A HOUND OF A DIFFERENT COLOR
BY SANDRA MURRAY The Plott
“When is a coonhound not a coonhound? When it’s a Plott Hound.” —David Michael Duffy, Hunting Dog Expert
T he Plott has his own unique look among the scenthounds for a good reason. His ancestry does not include the Foxhound nor does it hold a direct infusion of Bloodhound genes. Rather, the Plott owes his singular appearance to his immediate ancestors, the old Hanoverian Hounds of Germany. Their existence traces back to the 5th century in that country. These German dogs served as efficient boar hounds when the forested lands of Germany and Bavaria held a plentiful supply of wild boars. THE PLOTT FAMILY The Plott family bred and raised these Hanoverian Hounds in the early 18th century. So, when Elias Plott decided to emigrate with his family to the New World, he brought some of his best dogs with him. The family first settled in Pennsylvania within a com- munity of German immigrants, and his son, George (Johannes) Plott (born in Germany in 1743) found a wife within that com- munity who had also come from Germany. Before the American Revolution, George and Margaret joined a large number of fel- low German immigrants who headed for a new life in the wilds of western North Carolina. George took several of his Hanoverian Hounds with him. George and Margaret had nine children, all of whom contributed—both themselves and then through many gen- erations of their offspring, right up to the present—in the creation of a tough, brindle scenthound like no other. “...THE PLOTT OWES HIS SINGULAR APPEARANCE TO... OLD HANOVERIAN HOUNDS OF GERMANY. ” Sandra Murray was a longtime contributor to SHOWSIGHT Magazine who passed away in January of 2017. We are once again grateful to be able to share one of her articles here, which first appeared in the June 2016 edition of Sight & Scent Magazine, for the benefit of new and long-term readers.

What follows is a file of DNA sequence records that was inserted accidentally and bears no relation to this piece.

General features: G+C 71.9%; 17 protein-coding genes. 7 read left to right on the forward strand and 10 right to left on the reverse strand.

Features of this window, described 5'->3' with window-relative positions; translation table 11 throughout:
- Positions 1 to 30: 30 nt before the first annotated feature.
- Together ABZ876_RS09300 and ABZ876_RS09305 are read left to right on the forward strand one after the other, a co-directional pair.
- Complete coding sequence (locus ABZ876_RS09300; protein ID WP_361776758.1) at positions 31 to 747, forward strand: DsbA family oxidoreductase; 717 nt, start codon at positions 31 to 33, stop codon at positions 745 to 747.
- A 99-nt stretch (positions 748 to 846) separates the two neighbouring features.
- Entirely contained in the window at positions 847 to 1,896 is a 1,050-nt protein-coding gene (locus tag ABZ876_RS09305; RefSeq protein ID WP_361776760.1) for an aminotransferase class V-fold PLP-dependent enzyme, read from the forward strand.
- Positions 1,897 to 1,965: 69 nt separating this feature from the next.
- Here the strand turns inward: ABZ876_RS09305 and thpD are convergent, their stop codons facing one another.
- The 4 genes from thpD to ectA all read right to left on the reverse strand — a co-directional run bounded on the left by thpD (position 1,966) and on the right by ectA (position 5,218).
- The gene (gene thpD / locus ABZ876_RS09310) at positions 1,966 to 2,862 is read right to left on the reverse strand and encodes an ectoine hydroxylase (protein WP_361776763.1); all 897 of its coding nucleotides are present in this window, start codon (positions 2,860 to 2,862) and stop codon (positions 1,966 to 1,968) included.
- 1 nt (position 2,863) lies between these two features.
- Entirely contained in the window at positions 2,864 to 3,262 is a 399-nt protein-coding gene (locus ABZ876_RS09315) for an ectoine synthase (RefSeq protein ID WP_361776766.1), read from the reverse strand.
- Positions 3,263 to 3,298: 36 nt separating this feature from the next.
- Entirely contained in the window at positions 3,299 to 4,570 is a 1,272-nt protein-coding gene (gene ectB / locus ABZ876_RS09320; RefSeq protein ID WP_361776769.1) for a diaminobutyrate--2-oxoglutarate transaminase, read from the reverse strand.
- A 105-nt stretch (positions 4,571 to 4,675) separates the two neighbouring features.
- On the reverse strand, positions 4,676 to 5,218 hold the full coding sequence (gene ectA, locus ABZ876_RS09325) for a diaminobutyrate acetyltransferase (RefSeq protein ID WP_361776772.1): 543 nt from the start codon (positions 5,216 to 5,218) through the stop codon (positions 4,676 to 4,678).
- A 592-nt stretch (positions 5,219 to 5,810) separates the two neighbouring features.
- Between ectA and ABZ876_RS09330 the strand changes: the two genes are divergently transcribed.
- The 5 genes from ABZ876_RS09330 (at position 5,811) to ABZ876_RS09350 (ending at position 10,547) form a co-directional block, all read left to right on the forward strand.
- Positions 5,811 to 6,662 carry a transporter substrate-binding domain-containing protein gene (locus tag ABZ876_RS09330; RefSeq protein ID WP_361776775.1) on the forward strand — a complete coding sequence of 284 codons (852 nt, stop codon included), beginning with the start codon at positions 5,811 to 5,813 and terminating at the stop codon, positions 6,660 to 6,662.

A Medieval print of hounds holding a wild boar for the hunter to kill. photo courtesy of Wikimedia
No wild boar existed in North Carolina at that time for the Plott family’s hounds, but plenty of black bears inhabited those mountains. George’s hounds eagerly took to trailing this large game animal. So began the development of this unique hound named after Herr Plott in honor of the multi-generational breed- ing program pursued by him and his large family. The mountainous terrain required a leggier, more agile hound than the old Hanoverian, so the Plotts practiced selective breeding to produce a taller, lighter-framed hound that could navigate the mountainous terrain with speed and agility. However, very little outcrossing occurred, nor did any Foxhound blood ever enter the gene pool. The Plott retained his distinctive brindle coloring from his Hanoverian ancestors.
In 1750, Johannes Plott brought five of these Havoverian Boar Hounds with him from Germany to the mountains of North Carolina. photo courtesy of Wikimedia
228 | SHOWSIGHT MAGAZINE, OCTOBER 2021
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